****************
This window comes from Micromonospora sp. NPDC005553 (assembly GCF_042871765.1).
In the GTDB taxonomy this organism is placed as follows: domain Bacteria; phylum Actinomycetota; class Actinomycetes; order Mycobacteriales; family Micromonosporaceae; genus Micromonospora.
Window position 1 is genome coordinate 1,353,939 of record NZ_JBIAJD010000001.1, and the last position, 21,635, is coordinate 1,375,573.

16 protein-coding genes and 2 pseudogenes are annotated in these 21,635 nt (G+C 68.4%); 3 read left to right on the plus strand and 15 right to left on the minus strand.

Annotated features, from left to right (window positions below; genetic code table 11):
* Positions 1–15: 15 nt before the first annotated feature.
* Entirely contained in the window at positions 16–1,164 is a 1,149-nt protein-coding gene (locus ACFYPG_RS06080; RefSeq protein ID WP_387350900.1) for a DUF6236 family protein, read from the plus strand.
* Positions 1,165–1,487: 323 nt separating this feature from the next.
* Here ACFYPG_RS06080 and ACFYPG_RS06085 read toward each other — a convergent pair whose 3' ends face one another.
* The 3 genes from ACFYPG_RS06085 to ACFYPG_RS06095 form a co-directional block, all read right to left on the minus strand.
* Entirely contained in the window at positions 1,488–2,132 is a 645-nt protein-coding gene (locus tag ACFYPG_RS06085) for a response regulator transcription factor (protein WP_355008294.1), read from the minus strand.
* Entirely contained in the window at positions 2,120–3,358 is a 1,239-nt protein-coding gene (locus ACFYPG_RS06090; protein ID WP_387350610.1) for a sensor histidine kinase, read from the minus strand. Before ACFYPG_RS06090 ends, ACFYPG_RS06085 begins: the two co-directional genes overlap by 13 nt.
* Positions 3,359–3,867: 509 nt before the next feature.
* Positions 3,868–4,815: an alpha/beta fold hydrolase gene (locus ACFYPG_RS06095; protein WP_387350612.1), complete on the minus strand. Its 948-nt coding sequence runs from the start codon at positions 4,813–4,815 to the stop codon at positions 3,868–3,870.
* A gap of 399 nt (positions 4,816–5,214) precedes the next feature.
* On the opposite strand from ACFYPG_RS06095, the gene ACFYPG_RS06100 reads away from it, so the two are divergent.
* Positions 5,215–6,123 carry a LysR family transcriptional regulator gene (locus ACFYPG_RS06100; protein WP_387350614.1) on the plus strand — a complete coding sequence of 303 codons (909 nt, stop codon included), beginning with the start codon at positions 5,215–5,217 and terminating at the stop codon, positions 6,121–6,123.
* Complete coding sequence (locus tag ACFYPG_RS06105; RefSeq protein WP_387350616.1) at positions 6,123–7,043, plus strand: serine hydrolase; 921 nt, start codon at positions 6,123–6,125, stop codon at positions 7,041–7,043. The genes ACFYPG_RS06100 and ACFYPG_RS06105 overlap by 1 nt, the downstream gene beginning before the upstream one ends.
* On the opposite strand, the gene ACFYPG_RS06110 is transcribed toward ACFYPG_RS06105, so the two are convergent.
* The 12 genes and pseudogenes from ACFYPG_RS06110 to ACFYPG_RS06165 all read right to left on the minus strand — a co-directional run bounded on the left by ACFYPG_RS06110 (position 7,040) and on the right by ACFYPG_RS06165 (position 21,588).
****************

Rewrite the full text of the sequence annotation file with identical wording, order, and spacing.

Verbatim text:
This window comes from Micromonospora sp. NPDC005553 (assembly GCF_042871765.1).
In the GTDB taxonomy this organism is placed as follows: domain Bacteria; phylum Actinomycetota; class Actinomycetes; order Mycobacteriales; family Micromonosporaceae; genus Micromonospora.
Window position 1 is genome coordinate 1,353,939 of record NZ_JBIAJD010000001.1, and the last position, 21,635, is coordinate 1,375,573.

16 protein-coding genes and 2 pseudogenes are annotated in these 21,635 nt (G+C 68.4%); 3 read left to right on the plus strand and 15 right to left on the minus strand.

Annotated features, from left to right (window positions below; genetic code table 11):
* Positions 1–15: 15 nt before the first annotated feature.
* Entirely contained in the window at positions 16–1,164 is a 1,149-nt protein-coding gene (locus ACFYPG_RS06080; RefSeq protein ID WP_387350900.1) for a DUF6236 family protein, read from the plus strand.
* Positions 1,165–1,487: 323 nt separating this feature from the next.
* Here ACFYPG_RS06080 and ACFYPG_RS06085 read toward each other — a convergent pair whose 3' ends face one another.
* The 3 genes from ACFYPG_RS06085 to ACFYPG_RS06095 form a co-directional block, all read right to left on the minus strand.
* Entirely contained in the window at positions 1,488–2,132 is a 645-nt protein-coding gene (locus tag ACFYPG_RS06085) for a response regulator transcription factor (protein WP_355008294.1), read from the minus strand.
* Entirely contained in the window at positions 2,120–3,358 is a 1,239-nt protein-coding gene (locus ACFYPG_RS06090; protein ID WP_387350610.1) for a sensor histidine kinase, read from the minus strand. Before ACFYPG_RS06090 ends, ACFYPG_RS06085 begins: the two co-directional genes overlap by 13 nt.
* Positions 3,359–3,867: 509 nt before the next feature.
* Positions 3,868–4,815: an alpha/beta fold hydrolase gene (locus ACFYPG_RS06095; protein WP_387350612.1), complete on the minus strand. Its 948-nt coding sequence runs from the start codon at positions 4,813–4,815 to the stop codon at positions 3,868–3,870.
* A gap of 399 nt (positions 4,816–5,214) precedes the next feature.
* On the opposite strand from ACFYPG_RS06095, the gene ACFYPG_RS06100 reads away from it, so the two are divergent.
* Positions 5,215–6,123 carry a LysR family transcriptional regulator gene (locus ACFYPG_RS06100; protein WP_387350614.1) on the plus strand — a complete coding sequence of 303 codons (909 nt, stop codon included), beginning with the start codon at positions 5,215–5,217 and terminating at the stop codon, positions 6,121–6,123.
* Complete coding sequence (locus tag ACFYPG_RS06105; RefSeq protein WP_387350616.1) at positions 6,123–7,043, plus strand: serine hydrolase; 921 nt, start codon at positions 6,123–6,125, stop codon at positions 7,041–7,043. The genes ACFYPG_RS06100 and ACFYPG_RS06105 overlap by 1 nt, the downstream gene beginning before the upstream one ends.
* On the opposite strand, the gene ACFYPG_RS06110 is transcribed toward ACFYPG_RS06105, so the two are convergent.
* The 12 genes and pseudogenes from ACFYPG_RS06110 to ACFYPG_RS06165 all read right to left on the minus strand — a co-directional run bounded on the left by ACFYPG_RS06110 (position 7,040) and on the right by ACFYPG_RS06165 (position 21,588).